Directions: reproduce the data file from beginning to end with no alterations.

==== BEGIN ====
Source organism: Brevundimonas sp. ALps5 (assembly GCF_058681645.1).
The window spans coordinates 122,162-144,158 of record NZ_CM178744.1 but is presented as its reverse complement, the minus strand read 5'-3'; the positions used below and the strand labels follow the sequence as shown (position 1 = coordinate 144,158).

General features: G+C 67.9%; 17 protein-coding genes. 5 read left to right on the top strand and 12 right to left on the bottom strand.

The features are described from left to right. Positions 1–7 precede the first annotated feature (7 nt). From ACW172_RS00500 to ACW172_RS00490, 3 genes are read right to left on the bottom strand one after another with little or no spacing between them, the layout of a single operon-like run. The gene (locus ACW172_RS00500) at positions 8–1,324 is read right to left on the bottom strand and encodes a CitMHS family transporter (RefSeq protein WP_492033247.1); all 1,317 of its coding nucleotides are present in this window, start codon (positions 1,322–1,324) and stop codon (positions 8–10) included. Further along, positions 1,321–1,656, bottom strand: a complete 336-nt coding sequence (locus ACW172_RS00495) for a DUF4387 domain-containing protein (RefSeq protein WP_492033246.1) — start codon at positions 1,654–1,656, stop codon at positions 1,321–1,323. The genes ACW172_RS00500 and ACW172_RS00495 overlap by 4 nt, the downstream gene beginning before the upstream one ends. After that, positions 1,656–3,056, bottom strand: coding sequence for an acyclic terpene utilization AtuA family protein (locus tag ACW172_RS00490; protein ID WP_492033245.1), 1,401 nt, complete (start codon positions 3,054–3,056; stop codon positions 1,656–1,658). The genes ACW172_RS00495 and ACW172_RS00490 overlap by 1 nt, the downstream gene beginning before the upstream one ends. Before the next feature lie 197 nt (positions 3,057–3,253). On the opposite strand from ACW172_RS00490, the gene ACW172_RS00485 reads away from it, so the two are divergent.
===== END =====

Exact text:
Source organism: Brevundimonas sp. ALps5 (assembly GCF_058681645.1).
The window spans coordinates 122,162-144,158 of record NZ_CM178744.1 but is presented as its reverse complement, the minus strand read 5'-3'; the positions used below and the strand labels follow the sequence as shown (position 1 = coordinate 144,158).

General features: G+C 67.9%; 17 protein-coding genes. 5 read left to right on the top strand and 12 right to left on the bottom strand.

The features are described from left to right. Positions 1–7 precede the first annotated feature (7 nt). From ACW172_RS00500 to ACW172_RS00490, 3 genes are read right to left on the bottom strand one after another with little or no spacing between them, the layout of a single operon-like run. The gene (locus ACW172_RS00500) at positions 8–1,324 is read right to left on the bottom strand and encodes a CitMHS family transporter (RefSeq protein WP_492033247.1); all 1,317 of its coding nucleotides are present in this window, start codon (positions 1,322–1,324) and stop codon (positions 8–10) included. Further along, positions 1,321–1,656, bottom strand: a complete 336-nt coding sequence (locus ACW172_RS00495) for a DUF4387 domain-containing protein (RefSeq protein WP_492033246.1) — start codon at positions 1,654–1,656, stop codon at positions 1,321–1,323. The genes ACW172_RS00500 and ACW172_RS00495 overlap by 4 nt, the downstream gene beginning before the upstream one ends. After that, positions 1,656–3,056, bottom strand: coding sequence for an acyclic terpene utilization AtuA family protein (locus tag ACW172_RS00490; protein ID WP_492033245.1), 1,401 nt, complete (start codon positions 3,054–3,056; stop codon positions 1,656–1,658). The genes ACW172_RS00495 and ACW172_RS00490 overlap by 1 nt, the downstream gene beginning before the upstream one ends. Before the next feature lie 197 nt (positions 3,057–3,253). On the opposite strand from ACW172_RS00490, the gene ACW172_RS00485 reads away from it, so the two are divergent.